The Wall Street Journal:
Before heading out to register voters, a group of Obama campaign volunteers gets a pep talk and some last minute advice.
“Ask everybody,’’ a young aide tells them on a recent weekend.
Everybody means everybody.
Should they meet someone who can’t vote due to a felony conviction, they’re told to give contact information for a community organizing group that works to get voting rights restored.
“We’re going to do this one by and one,’’ says the aide.
Once again, the Obama high command is making a big bet on their ground operation. The aim is to flood the zone: open up offices in battleground states, call undecided voters, and swarm the shopping malls to register as many people as possible. In this way, Democrats hope to neutralize the Republican super PAC advantage by out-registering and out-working the GOP on the streets.
“We believe we have an absolute advantage on the ground,’’ Obama campaign manager Jim Messina said in an interview.
But Republicans believe the Obama ground game isn’t the fearsome force it used to be. They point to electoral setbacks that Democrats have endured in the years since team Obama built its grassroots network.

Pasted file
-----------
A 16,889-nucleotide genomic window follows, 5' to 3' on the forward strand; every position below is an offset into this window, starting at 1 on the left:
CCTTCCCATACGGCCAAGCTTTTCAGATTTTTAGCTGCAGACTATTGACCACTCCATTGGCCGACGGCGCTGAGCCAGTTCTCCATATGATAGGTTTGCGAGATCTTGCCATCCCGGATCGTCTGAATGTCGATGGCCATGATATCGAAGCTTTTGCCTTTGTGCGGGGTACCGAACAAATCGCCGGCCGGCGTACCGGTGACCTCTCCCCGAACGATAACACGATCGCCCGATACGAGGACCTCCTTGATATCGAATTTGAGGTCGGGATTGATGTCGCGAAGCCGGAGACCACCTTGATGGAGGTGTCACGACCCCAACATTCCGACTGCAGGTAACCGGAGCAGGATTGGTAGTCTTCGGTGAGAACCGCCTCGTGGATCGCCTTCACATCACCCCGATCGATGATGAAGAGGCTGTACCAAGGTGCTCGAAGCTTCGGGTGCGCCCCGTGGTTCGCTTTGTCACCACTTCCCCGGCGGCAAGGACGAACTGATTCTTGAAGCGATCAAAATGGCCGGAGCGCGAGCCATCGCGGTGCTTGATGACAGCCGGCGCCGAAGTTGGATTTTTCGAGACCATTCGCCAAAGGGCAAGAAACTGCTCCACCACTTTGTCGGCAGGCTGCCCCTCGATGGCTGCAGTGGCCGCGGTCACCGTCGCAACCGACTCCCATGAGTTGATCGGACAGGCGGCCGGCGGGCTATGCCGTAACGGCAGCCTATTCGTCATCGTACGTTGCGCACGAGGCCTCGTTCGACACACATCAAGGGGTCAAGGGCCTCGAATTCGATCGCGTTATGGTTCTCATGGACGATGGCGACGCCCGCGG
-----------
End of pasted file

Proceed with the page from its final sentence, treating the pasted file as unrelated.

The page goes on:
Wisconsin, for one.
Sean Spicer, communications director for the Republican National Committee, said the Wisconsin recall should have been an easy “layup’’ for Democrats given that the party had been busing in “every hippie liberal and union thug’’ to help oust Scott Walker, a Republican. Mr. Walker won handily.
“What’s the proof they can mobilize?’’ Mr. Spicer said.
Voter-registration figures show some softness on the Democratic side, suggesting the Obama ground game has work to do.
Third Way, a centrist think tank, has been studying registration trends in eight battleground states. The group released a report in May showing that since 2008, independent registration has been rising. Meantime, Republican registration has dropped by 157,000 in these states; Democratic registration by 841,000. Neither party’s brand has been faring all that well.